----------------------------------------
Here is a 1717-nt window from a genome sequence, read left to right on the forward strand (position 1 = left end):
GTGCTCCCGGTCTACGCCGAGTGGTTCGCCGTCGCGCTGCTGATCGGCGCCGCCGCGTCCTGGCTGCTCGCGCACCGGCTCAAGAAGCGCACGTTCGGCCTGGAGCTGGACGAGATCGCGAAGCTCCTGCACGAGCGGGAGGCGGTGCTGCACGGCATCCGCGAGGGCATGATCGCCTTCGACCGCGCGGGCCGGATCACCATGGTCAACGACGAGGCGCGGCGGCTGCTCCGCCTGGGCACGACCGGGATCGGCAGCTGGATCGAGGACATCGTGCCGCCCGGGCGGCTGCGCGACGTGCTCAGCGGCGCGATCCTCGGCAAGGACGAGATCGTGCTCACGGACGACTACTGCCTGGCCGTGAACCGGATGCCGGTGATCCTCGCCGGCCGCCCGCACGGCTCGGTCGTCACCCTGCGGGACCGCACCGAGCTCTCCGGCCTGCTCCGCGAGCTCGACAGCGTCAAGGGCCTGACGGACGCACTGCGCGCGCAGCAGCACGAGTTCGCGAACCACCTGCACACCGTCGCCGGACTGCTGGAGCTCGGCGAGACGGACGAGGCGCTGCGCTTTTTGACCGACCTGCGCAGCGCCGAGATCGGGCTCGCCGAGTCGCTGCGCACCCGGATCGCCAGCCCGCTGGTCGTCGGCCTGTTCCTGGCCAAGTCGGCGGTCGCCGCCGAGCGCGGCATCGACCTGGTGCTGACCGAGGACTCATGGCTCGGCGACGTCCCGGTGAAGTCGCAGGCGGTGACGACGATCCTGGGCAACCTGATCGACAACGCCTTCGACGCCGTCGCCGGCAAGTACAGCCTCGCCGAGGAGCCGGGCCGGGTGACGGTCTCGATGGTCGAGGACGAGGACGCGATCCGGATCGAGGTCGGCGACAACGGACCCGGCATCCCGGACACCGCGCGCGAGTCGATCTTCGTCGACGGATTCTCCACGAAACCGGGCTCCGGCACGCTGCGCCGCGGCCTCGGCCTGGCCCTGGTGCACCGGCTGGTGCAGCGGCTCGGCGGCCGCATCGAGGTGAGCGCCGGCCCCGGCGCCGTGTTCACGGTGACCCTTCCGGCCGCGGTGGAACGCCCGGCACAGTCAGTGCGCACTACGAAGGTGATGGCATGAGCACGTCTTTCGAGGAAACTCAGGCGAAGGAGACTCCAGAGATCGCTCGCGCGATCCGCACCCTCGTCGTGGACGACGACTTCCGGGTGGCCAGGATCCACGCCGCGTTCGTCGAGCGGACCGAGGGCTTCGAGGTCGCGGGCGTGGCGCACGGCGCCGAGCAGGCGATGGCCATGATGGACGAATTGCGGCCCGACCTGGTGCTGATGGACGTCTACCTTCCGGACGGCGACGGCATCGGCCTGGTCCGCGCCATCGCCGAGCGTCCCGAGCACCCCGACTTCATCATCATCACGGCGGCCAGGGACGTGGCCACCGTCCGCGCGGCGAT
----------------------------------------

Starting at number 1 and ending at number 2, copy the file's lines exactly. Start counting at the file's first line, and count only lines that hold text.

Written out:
Here is a 1717-nt window from a genome sequence, read left to right on the forward strand (position 1 = left end):
GTGCTCCCGGTCTACGCCGAGTGGTTCGCCGTCGCGCTGCTGATCGGCGCCGCCGCGTCCTGGCTGCTCGCGCACCGGCTCAAGAAGCGCACGTTCGGCCTGGAGCTGGACGAGATCGCGAAGCTCCTGCACGAGCGGGAGGCGGTGCTGCACGGCATCCGCGAGGGCATGATCGCCTTCGACCGCGCGGGCCGGATCACCATGGTCAACGACGAGGCGCGGCGGCTGCTCCGCCTGGGCACGACCGGGATCGGCAGCTGGATCGAGGACATCGTGCCGCCCGGGCGGCTGCGCGACGTGCTCAGCGGCGCGATCCTCGGCAAGGACGAGATCGTGCTCACGGACGACTACTGCCTGGCCGTGAACCGGATGCCGGTGATCCTCGCCGGCCGCCCGCACGGCTCGGTCGTCACCCTGCGGGACCGCACCGAGCTCTCCGGCCTGCTCCGCGAGCTCGACAGCGTCAAGGGCCTGACGGACGCACTGCGCGCGCAGCAGCACGAGTTCGCGAACCACCTGCACACCGTCGCCGGACTGCTGGAGCTCGGCGAGACGGACGAGGCGCTGCGCTTTTTGACCGACCTGCGCAGCGCCGAGATCGGGCTCGCCGAGTCGCTGCGCACCCGGATCGCCAGCCCGCTGGTCGTCGGCCTGTTCCTGGCCAAGTCGGCGGTCGCCGCCGAGCGCGGCATCGACCTGGTGCTGACCGAGGACTCATGGCTCGGCGACGTCCCGGTGAAGTCGCAGGCGGTGACGACGATCCTGGGCAACCTGATCGACAACGCCTTCGACGCCGTCGCCGGCAAGTACAGCCTCGCCGAGGAGCCGGGCCGGGTGACGGTCTCGATGGTCGAGGACGAGGACGCGATCCGGATCGAGGTCGGCGACAACGGACCCGGCATCCCGGACACCGCGCGCGAGTCGATCTTCGTCGACGGATTCTCCACGAAACCGGGCTCCGGCACGCTGCGCCGCGGCCTCGGCCTGGCCCTGGTGCACCGGCTGGTGCAGCGGCTCGGCGGCCGCATCGAGGTGAGCGCCGGCCCCGGCGCCGTGTTCACGGTGACCCTTCCGGCCGCGGTGGAACGCCCGGCACAGTCAGTGCGCACTACGAAGGTGATGGCATGAGCACGTCTTTCGAGGAAACTCAGGCGAAGGAGACTCCAGAGATCGCTCGCGCGATCCGCACCCTCGTCGTGGACGACGACTTCCGGGTGGCCAGGATCCACGCCGCGTTCGTCGAGCGGACCGAGGGCTTCGAGGTCGCGGGCGTGGCGCACGGCGCCGAGCAGGCGATGGCCATGATGGACGAATTGCGGCCCGACCTGGTGCTGATGGACGTCTACCTTCCGGACGGCGACGGCATCGGCCTGGTCCGCGCCATCGCCGAGCGTCCCGAGCACCCCGACTTCATCATCATCACGGCGGCCAGGGACGTGGCCACCGTCCGCGCGGCGAT